SINCE HIS death Saturday, a great deal has been written about Kim Jong Il’s diplomatic mastery. The North Korean dictator, after inheriting power from his father in 1994, played a weak hand brilliantly, it is said. He wielded his illicit nuclear weapons program to keep larger powers at bay. He was, U.S. Undersecretaryof State Wendy Sherman told the New York Times, “smart, engaged, knowledgeable, self-confident, sort of the master-director of all he surveyed.”

In fact, Mr. Kim’s sole accomplishment — his survival in power — owes more to the self-interested calculations of surrounding powers than to his supposed wisdom. South Korea, a prosperous, capitalist democracy, feared the financial burden of a sudden merger with its impoverished northern half. China, with the most influence over the North Korean regime, feared a powerful, pro-Western, possibly nuclear-armed Korea extending to the Yalu River. The United States, in dealing with China, always had higher priorities on its negotiating card than the welfare of North Koreans.

So no one wanted a “collapse” of the regime, though nothing would have been more in the interest of North Koreans themselves. For in the percentage of his population that starved or went to the gulag, or both, under his command, Mr. Kim ranks with Hitler, Mao, Stalin and Pol Pot.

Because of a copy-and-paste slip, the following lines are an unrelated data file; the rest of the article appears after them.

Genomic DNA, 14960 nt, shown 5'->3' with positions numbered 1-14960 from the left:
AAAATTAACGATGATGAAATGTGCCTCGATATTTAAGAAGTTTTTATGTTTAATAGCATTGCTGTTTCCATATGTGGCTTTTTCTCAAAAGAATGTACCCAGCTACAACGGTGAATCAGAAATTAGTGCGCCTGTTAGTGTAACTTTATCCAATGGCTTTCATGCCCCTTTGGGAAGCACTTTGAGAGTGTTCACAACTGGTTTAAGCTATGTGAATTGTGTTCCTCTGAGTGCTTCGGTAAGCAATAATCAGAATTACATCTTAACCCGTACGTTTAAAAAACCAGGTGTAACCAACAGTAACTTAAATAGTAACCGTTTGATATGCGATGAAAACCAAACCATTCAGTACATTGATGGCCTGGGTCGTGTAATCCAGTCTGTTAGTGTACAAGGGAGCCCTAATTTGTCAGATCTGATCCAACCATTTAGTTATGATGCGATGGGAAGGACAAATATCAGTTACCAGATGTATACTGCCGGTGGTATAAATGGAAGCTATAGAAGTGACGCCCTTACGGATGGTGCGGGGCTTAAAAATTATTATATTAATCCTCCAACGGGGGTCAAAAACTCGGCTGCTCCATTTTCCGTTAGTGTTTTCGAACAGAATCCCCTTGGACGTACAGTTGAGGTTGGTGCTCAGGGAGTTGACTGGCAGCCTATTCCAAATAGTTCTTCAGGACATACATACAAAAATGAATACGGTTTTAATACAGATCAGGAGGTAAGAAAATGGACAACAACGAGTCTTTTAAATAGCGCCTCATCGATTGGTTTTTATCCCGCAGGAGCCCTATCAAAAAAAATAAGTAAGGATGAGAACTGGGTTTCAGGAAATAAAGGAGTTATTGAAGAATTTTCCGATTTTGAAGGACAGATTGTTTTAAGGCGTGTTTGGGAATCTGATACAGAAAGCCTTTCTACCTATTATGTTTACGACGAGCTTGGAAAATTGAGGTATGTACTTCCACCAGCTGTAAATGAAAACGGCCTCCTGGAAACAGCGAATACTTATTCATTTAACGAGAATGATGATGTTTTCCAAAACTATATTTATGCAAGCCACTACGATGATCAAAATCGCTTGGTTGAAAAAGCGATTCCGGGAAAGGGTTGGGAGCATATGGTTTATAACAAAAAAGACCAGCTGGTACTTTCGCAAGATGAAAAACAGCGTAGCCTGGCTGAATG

Given how closed North Korea keeps its borders, it is impossible to know how many people died in its famine of the 1990s. Some estimate as many as 2 million, in a population of about 20 million. Stephan Haggard and Marcus Noland, in a thorough study, put the number at 600,000 to 1 million, or 3 to 5 percent of the population. And famine, they say, gave way to “a chronic food emergency” in which “North Korean families continue to experience the ravages of malnutrition.”

Although Mr. Kim did not set out to cause a famine, his culpability is not in question. “The real culprit is callousness,” Amartya Sen wrote in his foreword to the Haggard-Noland study, “combined with a determination . . . not to allow any political change.” That same determination explains why North Korea’s rulers maintain a network of concentration camps holding 200,000 or more people where torture, terror and public execution are routine. And though the United Nations has officially acknowledged a “responsibility to protect” civilians maltreated by their regimes, this 21st century gulag, well known and documented, is barely mentioned when U.S. and other officials negotiate with the regime.

Will this pattern continue as an unknown, untested, unqualified 27-year-old — the dictator’s son — grotesquely attempts to inherit a nation? Of course there will be concern among other nations about North Korea’s stability. The military has shown a willingness to lash out, and civilians in South Korea and Japan are well within the reach of its weapons. Other countries will seek both to reassure the new leaders that they do not face attack and to warn them not to engage in provocative behavior.

That is as it should be. We would ask only that as those signals are crafted, and future policy is considered, one new factor be added to the mix: the fate of the enslaved North Korean people themselves.